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Tuesday, August 10, 2010

An 87 year old man seeks advice for problems with walking

Conventional (mechanical) sphygmomanometer wit...Image via Wikipedia
I have been prescribed calcium tablets by my Doctor and will continue to take them. At my age (87) I guess it will not make much difference.

However there is another matter on which I would like your recommendation. I am in reasonable health for my age but progressively I am having difficulty in walking any distance. The main difficulty is that my leg muscles get very tired - the calf and upper leg muscles. If I stop walking for one minute the muscles recover to enable me to walk a further 2/300m.

Can you recommend a product which will help rejuvenate my leg muscles? All I want to do is to take a walk for 20 minutes or so which I have been able to do until about two months ago.

Glipizide 5mg
Lipitor 20mg
Enalapril 5mg
Atenalol 50mg
Allopurinol 100mg
Frusemide 40mg
Plendil 2.5mg
Cardia 100mg
Osteo-500 1.25g
Terazosin 2mg
Insulin 30/70

I have had Type II diabetes for 20 years. Have had a triple heart bypass 8 years ago. Due to partial kidney failure I am not able to take anti-inflammatory medication.

My former wife who has managed rest homes for the last 20 years once said of her elderly clients: "When we take them off their medications, they live longer".

Regardless of age, I am of the view that it is never too late to make changes for the better.   In your case, there are some obvious improvements that can be made which will reap health benefits in just a matter of months:

  • In my opinion, you are over medicated.  While each prescription may be justified, what is difficult to justify is prescribing more than three or four drugs at a time.  This is because each drug has a long list of undesirable side effects.  Once more than a few are being taken the possible complications, directly and from drug interactions, are far too many and impossible to predict or control.  My advice to you is to consult your doctor with the intention of reducing the number of prescription medicines to no more than four - total.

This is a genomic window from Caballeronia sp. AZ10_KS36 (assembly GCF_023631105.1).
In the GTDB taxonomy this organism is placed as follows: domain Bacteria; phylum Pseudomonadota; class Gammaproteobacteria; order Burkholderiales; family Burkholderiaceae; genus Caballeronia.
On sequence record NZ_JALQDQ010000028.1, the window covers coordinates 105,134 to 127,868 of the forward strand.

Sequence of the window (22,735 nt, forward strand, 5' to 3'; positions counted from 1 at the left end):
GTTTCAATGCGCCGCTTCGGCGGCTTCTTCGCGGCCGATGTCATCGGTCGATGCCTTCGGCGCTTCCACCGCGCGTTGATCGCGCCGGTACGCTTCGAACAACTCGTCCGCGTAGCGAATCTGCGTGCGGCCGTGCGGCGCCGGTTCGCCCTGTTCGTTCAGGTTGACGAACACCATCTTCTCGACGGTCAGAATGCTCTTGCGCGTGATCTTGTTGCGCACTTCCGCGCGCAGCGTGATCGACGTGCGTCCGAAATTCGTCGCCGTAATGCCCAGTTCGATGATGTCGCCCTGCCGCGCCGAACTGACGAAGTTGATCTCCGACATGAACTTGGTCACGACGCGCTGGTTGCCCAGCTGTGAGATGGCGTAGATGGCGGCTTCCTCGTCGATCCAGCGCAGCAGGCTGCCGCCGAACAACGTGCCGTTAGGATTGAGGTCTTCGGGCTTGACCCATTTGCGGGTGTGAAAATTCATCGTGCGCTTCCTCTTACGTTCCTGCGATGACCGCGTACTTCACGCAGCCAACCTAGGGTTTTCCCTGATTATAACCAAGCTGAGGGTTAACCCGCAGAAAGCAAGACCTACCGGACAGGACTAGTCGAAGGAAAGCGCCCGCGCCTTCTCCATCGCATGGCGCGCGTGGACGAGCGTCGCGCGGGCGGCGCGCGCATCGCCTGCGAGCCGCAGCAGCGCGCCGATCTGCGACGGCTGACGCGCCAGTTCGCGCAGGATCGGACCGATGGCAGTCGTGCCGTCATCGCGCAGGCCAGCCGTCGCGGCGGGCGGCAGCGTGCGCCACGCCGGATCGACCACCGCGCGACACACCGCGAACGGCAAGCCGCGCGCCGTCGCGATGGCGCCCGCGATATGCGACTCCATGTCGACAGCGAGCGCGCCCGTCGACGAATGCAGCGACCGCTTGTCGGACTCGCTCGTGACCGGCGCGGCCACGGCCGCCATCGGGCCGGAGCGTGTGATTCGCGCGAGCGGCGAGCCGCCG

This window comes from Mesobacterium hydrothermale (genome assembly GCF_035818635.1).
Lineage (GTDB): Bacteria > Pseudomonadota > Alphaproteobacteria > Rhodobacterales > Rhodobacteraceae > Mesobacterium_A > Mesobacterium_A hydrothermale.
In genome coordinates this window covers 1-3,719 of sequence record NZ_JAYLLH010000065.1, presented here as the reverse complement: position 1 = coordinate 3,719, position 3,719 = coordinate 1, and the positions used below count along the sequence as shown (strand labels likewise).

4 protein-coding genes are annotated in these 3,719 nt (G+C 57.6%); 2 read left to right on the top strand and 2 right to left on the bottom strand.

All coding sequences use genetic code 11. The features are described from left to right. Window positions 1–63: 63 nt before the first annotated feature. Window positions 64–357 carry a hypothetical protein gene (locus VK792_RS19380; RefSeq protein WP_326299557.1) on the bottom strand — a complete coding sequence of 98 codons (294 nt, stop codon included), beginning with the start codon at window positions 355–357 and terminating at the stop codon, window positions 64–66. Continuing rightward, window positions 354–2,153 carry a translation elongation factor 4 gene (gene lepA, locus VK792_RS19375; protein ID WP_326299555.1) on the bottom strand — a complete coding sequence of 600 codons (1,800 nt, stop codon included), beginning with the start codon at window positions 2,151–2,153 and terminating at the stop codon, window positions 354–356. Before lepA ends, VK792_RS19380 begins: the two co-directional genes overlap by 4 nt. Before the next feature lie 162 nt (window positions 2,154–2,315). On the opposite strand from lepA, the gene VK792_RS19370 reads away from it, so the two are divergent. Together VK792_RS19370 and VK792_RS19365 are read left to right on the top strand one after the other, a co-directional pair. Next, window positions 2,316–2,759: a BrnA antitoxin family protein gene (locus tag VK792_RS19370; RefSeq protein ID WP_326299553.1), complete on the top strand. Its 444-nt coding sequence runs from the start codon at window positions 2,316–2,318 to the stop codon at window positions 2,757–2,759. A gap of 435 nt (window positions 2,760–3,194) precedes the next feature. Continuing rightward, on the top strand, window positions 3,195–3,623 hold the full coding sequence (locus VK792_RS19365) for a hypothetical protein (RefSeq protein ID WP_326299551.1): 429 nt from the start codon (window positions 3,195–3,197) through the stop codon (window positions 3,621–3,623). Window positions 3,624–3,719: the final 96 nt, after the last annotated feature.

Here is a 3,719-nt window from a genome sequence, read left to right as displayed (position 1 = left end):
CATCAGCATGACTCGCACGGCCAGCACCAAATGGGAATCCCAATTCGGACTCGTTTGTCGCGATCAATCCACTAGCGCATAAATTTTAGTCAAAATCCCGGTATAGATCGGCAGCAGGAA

• The leg tiredness is easily excused as being due to getting old.  The more likely reason is the action of Lipitor damaging the muscles, including those of the legs and even the heart muscle.  In the case of statin drugs like Lipitor the heart damage is seen as cardiomyopathy which is seen as extreme fatigue and eventually heart failure.  Every doctor in New Zealand should know about this potential for damage to muscle.  Doctors have been advised about this problem in an Medsafe bulletin.  The blood pressure drugs will be adding to your muscle fatigue, as well as contributing to the accumulation of fat about the midriff which ironically happens to be one of the best predictors of heart disease risk!  My advice is to ask your doctor to cease the statin drugs (Lipitor).  There are no side effects with ceasing this drug other than looking and feeling great.

"When we take them off their medications, they live longer"

  • Statins deplete Coenzyme Q-10 in the body.  This depletion is the leading cause of the muscle damage and will also cause brain fog, dementia and even poor skin, hair and nails to name a few.  Every doctor should be well aware of this critical depletion.  It should be compulsory that every person on a stain drug also be prescribed coenzyme Q-10 to try to offset the harm.  Why this is hardly ever done is beyond me.  My advice is to commence a course of Q-10 supplementation immediately and to continue for at least six months.  There are no adverse effects.
  • Calcium is harmful when in excess relative to several other minerals and vitamins, whether by supplement or by diet.  This is not new knowledge and all doctors and nutritionists should know this.  Excess calcium is a sedative and may cause a person to feel tired through the day and restless at night.  It ruins skin.  It makes muscles tired, aching and flaccid.  It constipates.  It does not prevent osteoporosis.  It can cause heart beat irregularities. The best thing you can do right now is stop the calcium supplements and cut out all high calcium foods from your diet.  Again, talk to your doctor about this.
  • Type II diabetes and cholesterol abnormalities are associated with imbalances involving a number of vitamins and minerals, including vitamin B6, selenium, magnesium, chromium, manganese, zinc and copper.  The only way to sort your way through this complexity is an ICL Hair Tissue Mineral Analysis.  I recommend that you get one completed as soon as possible.
Use your walks to assess the effectiveness of any interventions:  The further you can walk on average per day is a good measure of any improvements.

It is never too late to begin the journey to good health

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